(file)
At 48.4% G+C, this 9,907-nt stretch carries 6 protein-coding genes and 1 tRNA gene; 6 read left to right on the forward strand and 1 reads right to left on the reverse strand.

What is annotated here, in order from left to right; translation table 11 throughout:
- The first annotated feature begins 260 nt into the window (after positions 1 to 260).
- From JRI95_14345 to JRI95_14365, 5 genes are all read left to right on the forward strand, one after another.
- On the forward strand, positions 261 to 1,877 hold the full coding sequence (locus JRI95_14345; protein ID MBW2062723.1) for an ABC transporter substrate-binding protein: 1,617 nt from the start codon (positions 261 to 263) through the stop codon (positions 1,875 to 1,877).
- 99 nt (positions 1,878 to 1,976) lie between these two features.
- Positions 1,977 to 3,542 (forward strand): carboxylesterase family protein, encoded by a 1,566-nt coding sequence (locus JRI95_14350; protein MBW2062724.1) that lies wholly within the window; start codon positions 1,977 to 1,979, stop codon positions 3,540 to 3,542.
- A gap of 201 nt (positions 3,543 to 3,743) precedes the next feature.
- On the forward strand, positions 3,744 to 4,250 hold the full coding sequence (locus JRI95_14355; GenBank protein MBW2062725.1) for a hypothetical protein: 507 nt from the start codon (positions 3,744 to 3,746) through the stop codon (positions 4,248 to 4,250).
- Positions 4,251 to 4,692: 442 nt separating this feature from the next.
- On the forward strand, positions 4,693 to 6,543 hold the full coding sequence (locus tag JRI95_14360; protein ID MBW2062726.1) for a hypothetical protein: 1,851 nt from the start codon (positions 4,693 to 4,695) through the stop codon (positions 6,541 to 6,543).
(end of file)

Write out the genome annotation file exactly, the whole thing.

At 48.4% G+C, this 9,907-nt stretch carries 6 protein-coding genes and 1 tRNA gene; 6 read left to right on the forward strand and 1 reads right to left on the reverse strand.

What is annotated here, in order from left to right; translation table 11 throughout:
- The first annotated feature begins 260 nt into the window (after positions 1 to 260).
- From JRI95_14345 to JRI95_14365, 5 genes are all read left to right on the forward strand, one after another.
- On the forward strand, positions 261 to 1,877 hold the full coding sequence (locus JRI95_14345; protein ID MBW2062723.1) for an ABC transporter substrate-binding protein: 1,617 nt from the start codon (positions 261 to 263) through the stop codon (positions 1,875 to 1,877).
- 99 nt (positions 1,878 to 1,976) lie between these two features.
- Positions 1,977 to 3,542 (forward strand): carboxylesterase family protein, encoded by a 1,566-nt coding sequence (locus JRI95_14350; protein MBW2062724.1) that lies wholly within the window; start codon positions 1,977 to 1,979, stop codon positions 3,540 to 3,542.
- A gap of 201 nt (positions 3,543 to 3,743) precedes the next feature.
- On the forward strand, positions 3,744 to 4,250 hold the full coding sequence (locus JRI95_14355; GenBank protein MBW2062725.1) for a hypothetical protein: 507 nt from the start codon (positions 3,744 to 3,746) through the stop codon (positions 4,248 to 4,250).
- Positions 4,251 to 4,692: 442 nt separating this feature from the next.
- On the forward strand, positions 4,693 to 6,543 hold the full coding sequence (locus tag JRI95_14360; protein ID MBW2062726.1) for a hypothetical protein: 1,851 nt from the start codon (positions 4,693 to 4,695) through the stop codon (positions 6,541 to 6,543).